NASA has some good news, the world is a greener place today than it was 20 years ago. What prompted the change? Well, it appears China and India can take the majority of the credit. In contrast to the perception of China and India's willingness to overexploit land, water and resources for economic gain, the countries are responsible for the largest greening of the planet in the past two decades. The two most populous countries have implemented ambitious tree planting programs and scaled up their implementation and technology around agriculture.
China has been leaning on American know-how to build a sprawling surveillance program in Xinjiang province, according to the New York Times. Scientists working with Chinese police have been using equipment from Thermo Fisher, a supplier of biotechnology tools in Massachusetts. They also shared genetic survey data with Kenneth Kidd, a geneticist at Yale University. The genetic data was being used to be able to determine, from a blood sample, if someone had Uighur ancestry. Chinese scientists even filed a patent on the idea.
We still have no idea what 20 per cent of protein-coding genes are for. What’s more, we have stopped making progress, according to a study looking at what we know about yeast and human proteins. “Basically we really don’t have a clue,” says team leader Valerie Wood at the University of Cambridge.
23andMe hasn’t said if the move is designed to retain control over its data or in response to concerns about user privacy. The company had plans several years ago to launch an app store, according to two people familiar with the matter, but opted not to move forward with the project because of challenges with vetting third-party developers. At-home DNA testing companies have been at the center of a privacy firestorm in recent months.
A U.S. biotech company will no longer allow China to purchase equipment believed to have been used to help the ruling Communist Party create a DNA database of the country’s Uighur minority. China in recent years has been able to ramp up its controversial monitoring and detaining of the ethnic group mostly situation in the Xinjiang province with the "help of Americans", according to a New York Times report.
Droegemeier's message was aspirational, pledging to combat sexual harassment in science without giving any details and to ease federal regulations on research. He made passing mention of climate change, which many researchers see as the most pressing science-based issue of our time. And he said the key to future scientific preeminence isn't increased federal funding, but stronger collaborations among government, industry, academia, and private foundations.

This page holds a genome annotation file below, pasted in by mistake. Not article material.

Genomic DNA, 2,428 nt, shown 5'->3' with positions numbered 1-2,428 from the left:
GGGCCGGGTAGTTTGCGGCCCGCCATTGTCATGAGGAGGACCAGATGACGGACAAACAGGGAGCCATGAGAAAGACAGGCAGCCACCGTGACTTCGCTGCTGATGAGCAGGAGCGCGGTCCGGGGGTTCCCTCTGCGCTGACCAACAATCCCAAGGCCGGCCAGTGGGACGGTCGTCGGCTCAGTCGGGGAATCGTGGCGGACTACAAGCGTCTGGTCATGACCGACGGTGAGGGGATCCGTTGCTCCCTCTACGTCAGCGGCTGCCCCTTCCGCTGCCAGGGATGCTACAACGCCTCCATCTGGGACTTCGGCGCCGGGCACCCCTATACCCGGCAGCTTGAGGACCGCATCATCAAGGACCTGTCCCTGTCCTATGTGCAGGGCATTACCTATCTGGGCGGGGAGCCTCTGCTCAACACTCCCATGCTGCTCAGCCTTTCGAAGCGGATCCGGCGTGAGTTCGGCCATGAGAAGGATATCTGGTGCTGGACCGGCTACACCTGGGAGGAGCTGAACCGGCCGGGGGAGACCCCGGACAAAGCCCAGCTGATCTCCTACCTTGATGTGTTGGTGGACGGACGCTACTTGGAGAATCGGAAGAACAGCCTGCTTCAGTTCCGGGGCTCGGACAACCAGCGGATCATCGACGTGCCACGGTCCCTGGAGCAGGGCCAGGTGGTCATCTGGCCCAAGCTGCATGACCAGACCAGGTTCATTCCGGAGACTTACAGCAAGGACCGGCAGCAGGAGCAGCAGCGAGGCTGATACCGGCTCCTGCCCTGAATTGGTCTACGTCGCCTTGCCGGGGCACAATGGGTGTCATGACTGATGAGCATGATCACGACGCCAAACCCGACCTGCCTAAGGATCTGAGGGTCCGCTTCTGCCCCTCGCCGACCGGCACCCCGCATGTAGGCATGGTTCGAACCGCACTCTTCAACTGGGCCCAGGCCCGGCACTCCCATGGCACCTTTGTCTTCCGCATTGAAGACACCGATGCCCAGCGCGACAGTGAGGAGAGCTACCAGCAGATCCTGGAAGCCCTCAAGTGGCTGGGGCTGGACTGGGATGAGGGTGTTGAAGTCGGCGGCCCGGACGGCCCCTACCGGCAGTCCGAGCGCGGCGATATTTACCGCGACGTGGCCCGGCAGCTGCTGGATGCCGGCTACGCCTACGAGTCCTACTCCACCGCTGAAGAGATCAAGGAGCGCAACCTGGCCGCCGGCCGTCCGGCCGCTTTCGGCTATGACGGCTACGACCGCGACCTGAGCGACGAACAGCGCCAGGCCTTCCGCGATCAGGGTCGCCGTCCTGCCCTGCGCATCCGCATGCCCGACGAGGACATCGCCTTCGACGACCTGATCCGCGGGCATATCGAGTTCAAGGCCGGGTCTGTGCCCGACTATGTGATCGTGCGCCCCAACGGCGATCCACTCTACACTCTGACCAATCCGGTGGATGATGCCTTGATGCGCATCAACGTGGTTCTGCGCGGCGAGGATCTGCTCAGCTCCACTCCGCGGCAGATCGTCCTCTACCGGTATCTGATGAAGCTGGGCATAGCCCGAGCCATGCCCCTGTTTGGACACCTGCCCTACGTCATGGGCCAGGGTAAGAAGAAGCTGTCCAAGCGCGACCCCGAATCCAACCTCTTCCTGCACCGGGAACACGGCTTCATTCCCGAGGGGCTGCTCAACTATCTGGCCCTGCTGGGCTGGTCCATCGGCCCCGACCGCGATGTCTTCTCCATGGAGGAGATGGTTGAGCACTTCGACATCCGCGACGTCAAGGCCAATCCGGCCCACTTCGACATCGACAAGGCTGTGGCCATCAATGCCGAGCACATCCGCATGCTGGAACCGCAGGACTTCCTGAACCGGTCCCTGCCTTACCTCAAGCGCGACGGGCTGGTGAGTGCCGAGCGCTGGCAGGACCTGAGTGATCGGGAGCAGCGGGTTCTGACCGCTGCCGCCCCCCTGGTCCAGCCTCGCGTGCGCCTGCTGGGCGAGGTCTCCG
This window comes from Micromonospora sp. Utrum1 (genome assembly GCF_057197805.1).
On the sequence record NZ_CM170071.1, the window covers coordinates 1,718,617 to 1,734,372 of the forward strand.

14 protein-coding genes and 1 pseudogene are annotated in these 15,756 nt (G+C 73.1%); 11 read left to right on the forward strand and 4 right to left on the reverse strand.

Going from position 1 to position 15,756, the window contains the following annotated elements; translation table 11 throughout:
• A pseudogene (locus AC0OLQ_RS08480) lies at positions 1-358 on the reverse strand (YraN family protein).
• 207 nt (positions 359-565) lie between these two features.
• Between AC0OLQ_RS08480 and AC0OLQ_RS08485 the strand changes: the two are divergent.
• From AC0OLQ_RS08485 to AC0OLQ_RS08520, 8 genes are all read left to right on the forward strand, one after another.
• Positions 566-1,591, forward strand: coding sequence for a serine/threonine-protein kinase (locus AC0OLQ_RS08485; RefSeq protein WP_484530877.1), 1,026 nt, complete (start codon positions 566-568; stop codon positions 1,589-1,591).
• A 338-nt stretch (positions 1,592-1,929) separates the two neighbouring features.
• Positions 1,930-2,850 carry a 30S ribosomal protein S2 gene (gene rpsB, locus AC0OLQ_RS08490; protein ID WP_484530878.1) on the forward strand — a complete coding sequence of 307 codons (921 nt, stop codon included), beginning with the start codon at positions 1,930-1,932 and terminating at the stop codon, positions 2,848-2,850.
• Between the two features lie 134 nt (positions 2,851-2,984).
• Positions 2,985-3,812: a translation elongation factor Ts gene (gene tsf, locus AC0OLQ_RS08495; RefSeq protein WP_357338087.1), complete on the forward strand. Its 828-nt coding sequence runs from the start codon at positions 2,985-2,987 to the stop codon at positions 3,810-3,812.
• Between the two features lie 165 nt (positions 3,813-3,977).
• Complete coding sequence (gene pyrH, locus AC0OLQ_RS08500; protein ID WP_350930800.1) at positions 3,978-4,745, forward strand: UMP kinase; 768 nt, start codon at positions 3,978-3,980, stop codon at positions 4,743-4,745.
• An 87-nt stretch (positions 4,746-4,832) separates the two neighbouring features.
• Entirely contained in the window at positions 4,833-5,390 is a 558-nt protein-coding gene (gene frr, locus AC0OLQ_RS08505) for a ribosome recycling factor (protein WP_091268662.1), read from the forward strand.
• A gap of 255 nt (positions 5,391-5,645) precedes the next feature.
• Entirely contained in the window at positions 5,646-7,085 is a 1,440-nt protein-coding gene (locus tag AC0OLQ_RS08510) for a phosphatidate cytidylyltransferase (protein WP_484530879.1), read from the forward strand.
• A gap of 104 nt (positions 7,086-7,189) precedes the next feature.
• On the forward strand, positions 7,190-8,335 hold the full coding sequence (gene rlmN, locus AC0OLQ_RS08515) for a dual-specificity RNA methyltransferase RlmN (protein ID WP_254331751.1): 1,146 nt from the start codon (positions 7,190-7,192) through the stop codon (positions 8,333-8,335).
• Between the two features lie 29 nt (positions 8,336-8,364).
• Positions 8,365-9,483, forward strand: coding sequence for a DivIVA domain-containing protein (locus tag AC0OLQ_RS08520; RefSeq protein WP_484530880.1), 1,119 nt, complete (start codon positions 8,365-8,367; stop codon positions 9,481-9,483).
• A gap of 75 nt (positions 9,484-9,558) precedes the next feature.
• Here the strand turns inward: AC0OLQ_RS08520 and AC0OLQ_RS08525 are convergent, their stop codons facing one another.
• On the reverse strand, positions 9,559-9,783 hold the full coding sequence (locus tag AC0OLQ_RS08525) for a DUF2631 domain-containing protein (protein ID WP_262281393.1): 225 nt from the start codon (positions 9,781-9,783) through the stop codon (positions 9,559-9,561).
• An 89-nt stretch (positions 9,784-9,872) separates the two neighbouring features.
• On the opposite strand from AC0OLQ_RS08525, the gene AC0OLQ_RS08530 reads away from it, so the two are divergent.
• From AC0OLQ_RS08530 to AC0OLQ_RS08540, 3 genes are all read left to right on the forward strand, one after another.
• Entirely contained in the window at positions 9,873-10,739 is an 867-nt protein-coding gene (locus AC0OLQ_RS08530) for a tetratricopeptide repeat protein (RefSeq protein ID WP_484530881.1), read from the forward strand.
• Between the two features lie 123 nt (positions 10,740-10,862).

Machine-learning techniques used by thousands of scientists to analyse data are producing results that are misleading and often completely wrong. Dr Genevera Allen from Rice University in Houston said that the increased use of such systems was contributing to a “crisis in science”. She warned scientists that if they didn’t improve their techniques they would be wasting both time and money. Her research was presented at the American Association for the Advancement of Science in Washington.
Greenland’s ice sheet is the second largest body of ice in the world, so scientists are naturally interested in how it’s changing with the climate and what’s under there. Recent studies of the ice sheet with radar revealed something unexpected: an impact crater. What’s more unexpected than an impact crater? A second impact crater. NASA says it just spotted a second crater just over a hundred miles from the first one, and the team believes they formed at different times.
Kelvin K. Droegemeier, Director of The White House Office of Science and Technology Policy (OSTP), spoke at the AAAS Annual Meeting on February 15th, 2019. Entitled “A Second Bold Era of American Science and Technology,” it was Droegemeier’s first major speech since taking the helm at OSTP.
Kelvin Droegemeier, newly minted science adviser to US President Donald Trump, wants industry to take a larger role in funding research, with the ultimate goal of ushering in a “second golden era” of US science. Collaboration between the public and private sectors, as well as reducing regulatory burdens, would be key to maintaining America as a dominant global force in science, the meteorologist said on 15 February, in his first public address since taking office last month.